The next item we were instructed to check on, was the slave cylinder. Specifically, we were instructed to place the wheel in the full lock position in each direction. We were to watch for any obstruction and to note if the effort to turn the wheel changed as it traveled from lock to lock. Next, we were to lay a straight edge against the exposed piston rod and look for any deflection in the rod. A bent rod could cause the system to bind and require greater pressure to operate the front wheels.
The car owner and I did not have an opportunity to get together and try out some of these ideas before the car was sent to a repair shop for a brake problem. While in the shop, the slave cylinder was replaced and the owner reports that three weeks have passed now without a leak. Looks like we found a solution to this problem and the car once again has become a well-mannered Pony. So with a little research and exchange of ideas, the owner once again has a car that does not leak fluids onto the ground or garage floor.
Found it interesting that Ford even installed a sensor in the high pressure Power Steering lines for many applications that would increase the idle speed when the switch closed. The sensor would sense the increase of pressure caused when a Power Steering system is turned into the stops in one direction. To prevent the engine from stalling, the Engine Control Module would increase the engine RPM slightly. Imagine trouble-shooting an engine that repeatedly stalls and not having that little piece of relatively obscure information available.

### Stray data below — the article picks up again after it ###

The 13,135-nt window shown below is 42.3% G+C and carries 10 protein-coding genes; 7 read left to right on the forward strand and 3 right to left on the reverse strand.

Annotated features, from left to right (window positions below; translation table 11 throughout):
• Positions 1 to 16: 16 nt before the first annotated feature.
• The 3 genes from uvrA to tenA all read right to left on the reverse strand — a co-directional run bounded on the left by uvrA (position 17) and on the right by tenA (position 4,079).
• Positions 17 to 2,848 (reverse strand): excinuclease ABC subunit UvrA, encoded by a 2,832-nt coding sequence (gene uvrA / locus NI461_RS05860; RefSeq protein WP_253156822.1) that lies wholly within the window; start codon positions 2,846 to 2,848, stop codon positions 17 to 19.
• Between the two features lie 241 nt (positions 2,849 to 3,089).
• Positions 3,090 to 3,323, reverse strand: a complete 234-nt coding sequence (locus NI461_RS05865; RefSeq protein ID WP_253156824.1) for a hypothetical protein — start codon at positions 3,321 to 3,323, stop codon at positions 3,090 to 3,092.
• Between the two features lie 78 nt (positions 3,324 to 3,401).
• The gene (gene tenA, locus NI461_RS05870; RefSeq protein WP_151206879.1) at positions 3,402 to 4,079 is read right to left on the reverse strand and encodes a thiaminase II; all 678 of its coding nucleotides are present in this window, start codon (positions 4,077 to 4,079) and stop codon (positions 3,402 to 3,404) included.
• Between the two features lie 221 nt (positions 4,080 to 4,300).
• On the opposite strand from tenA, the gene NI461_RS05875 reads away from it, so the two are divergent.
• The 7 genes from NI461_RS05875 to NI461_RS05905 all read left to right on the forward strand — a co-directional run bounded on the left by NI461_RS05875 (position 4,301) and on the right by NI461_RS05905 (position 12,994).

So should you find a red-colored oily substance under your car, a quick check of the Power Steering fluid level would be a good starting point. Don’t forget that the dip stick has a level for cold and a different level for a hot reading. Adding too much fluid can cause damage, as the Power Steering system is a sealed system. Not completely sealed like our hydraulic brake lines, but still a contained system. In the Power Steering world, the fill tube will act as a vent if the system is over-pressurized. Think of this as the overflow on your radiator. Difference is, that the Power Steering unit does not have a reservoir to catch the discharged fluid.
If your fluid level is low then it is very likely that the fluid on the garage floor is from the Power Steering system. Start by checking all the hoses for kinks or hoses that seem to be at odd angles. Next, look at each point that the hoses connect to the components and make sure that no signs of leakage are present. One method is to wipe the hoses with a white paper towel or light colored shop towel. Normally for me, the result is the sacrifice of the oldest car show T-Shirt that is within reach.
Please, whatever you do, don’t pour a can of the magic stop leak material into your Power steering system. You are far better off actually finding the cause of the leak and repairing the problem than throwing a band aid type fix at the problem.